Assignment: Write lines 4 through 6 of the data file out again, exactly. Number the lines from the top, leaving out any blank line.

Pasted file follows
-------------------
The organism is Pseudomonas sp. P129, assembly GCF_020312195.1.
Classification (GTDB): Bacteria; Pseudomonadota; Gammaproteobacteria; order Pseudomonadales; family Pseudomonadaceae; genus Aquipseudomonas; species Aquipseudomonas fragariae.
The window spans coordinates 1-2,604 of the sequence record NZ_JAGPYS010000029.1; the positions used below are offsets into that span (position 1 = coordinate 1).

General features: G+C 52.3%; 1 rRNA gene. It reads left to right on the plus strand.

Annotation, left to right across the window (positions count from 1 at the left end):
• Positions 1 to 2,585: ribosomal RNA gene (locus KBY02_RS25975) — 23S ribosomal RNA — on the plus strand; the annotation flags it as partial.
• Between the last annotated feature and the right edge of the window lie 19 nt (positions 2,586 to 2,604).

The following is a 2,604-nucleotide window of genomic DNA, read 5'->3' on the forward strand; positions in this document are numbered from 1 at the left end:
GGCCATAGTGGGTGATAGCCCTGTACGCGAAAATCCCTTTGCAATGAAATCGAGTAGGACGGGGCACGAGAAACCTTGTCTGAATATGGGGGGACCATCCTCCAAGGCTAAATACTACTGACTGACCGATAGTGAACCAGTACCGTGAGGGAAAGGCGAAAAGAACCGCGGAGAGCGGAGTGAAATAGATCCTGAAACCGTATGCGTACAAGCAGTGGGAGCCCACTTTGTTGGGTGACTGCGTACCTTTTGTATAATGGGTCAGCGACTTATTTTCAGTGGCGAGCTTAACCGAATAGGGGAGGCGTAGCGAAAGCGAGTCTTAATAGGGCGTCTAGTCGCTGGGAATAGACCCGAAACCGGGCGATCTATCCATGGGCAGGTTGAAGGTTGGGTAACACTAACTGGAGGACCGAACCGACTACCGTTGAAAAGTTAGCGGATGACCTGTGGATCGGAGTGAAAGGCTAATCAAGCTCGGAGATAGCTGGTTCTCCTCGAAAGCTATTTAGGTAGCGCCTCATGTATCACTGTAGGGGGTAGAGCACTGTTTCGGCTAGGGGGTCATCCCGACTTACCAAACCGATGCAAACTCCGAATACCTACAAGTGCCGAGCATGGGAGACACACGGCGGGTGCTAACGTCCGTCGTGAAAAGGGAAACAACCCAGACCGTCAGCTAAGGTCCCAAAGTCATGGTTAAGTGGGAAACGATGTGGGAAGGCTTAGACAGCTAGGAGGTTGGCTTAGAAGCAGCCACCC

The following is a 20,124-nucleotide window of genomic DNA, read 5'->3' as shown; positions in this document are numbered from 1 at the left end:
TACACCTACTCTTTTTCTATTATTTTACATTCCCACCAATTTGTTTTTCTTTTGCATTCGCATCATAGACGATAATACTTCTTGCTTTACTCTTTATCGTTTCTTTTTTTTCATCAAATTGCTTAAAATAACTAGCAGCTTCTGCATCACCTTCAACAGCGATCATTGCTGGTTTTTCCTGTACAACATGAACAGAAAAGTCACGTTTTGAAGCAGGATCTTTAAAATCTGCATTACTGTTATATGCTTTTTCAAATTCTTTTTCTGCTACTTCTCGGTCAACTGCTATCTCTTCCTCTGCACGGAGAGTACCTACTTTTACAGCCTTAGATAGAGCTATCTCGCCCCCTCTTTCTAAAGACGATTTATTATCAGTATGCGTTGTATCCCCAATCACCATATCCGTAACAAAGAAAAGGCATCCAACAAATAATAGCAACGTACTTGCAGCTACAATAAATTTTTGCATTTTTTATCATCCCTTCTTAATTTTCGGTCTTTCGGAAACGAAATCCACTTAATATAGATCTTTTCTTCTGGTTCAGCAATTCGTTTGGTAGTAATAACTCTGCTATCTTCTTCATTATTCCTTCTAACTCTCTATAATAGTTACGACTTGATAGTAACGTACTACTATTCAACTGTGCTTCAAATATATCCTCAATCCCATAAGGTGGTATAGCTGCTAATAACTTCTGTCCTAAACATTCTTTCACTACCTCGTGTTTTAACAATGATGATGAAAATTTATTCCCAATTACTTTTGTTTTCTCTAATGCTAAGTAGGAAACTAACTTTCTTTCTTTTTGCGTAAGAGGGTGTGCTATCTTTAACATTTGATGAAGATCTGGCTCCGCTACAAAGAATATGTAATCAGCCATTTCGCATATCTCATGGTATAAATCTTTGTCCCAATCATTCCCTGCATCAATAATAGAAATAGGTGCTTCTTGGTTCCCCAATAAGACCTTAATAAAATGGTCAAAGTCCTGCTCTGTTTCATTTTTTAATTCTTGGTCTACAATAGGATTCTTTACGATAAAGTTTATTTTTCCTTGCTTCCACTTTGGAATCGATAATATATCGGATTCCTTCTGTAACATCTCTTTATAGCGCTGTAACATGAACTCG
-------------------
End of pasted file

General features: G+C 52.3%; 1 rRNA gene. It reads left to right on the plus strand.

Annotation, left to right across the window (positions count from 1 at the left end):
• Positions 1 to 2,585: ribosomal RNA gene (locus KBY02_RS25975) — 23S ribosomal RNA — on the plus strand; the annotation flags it as partial.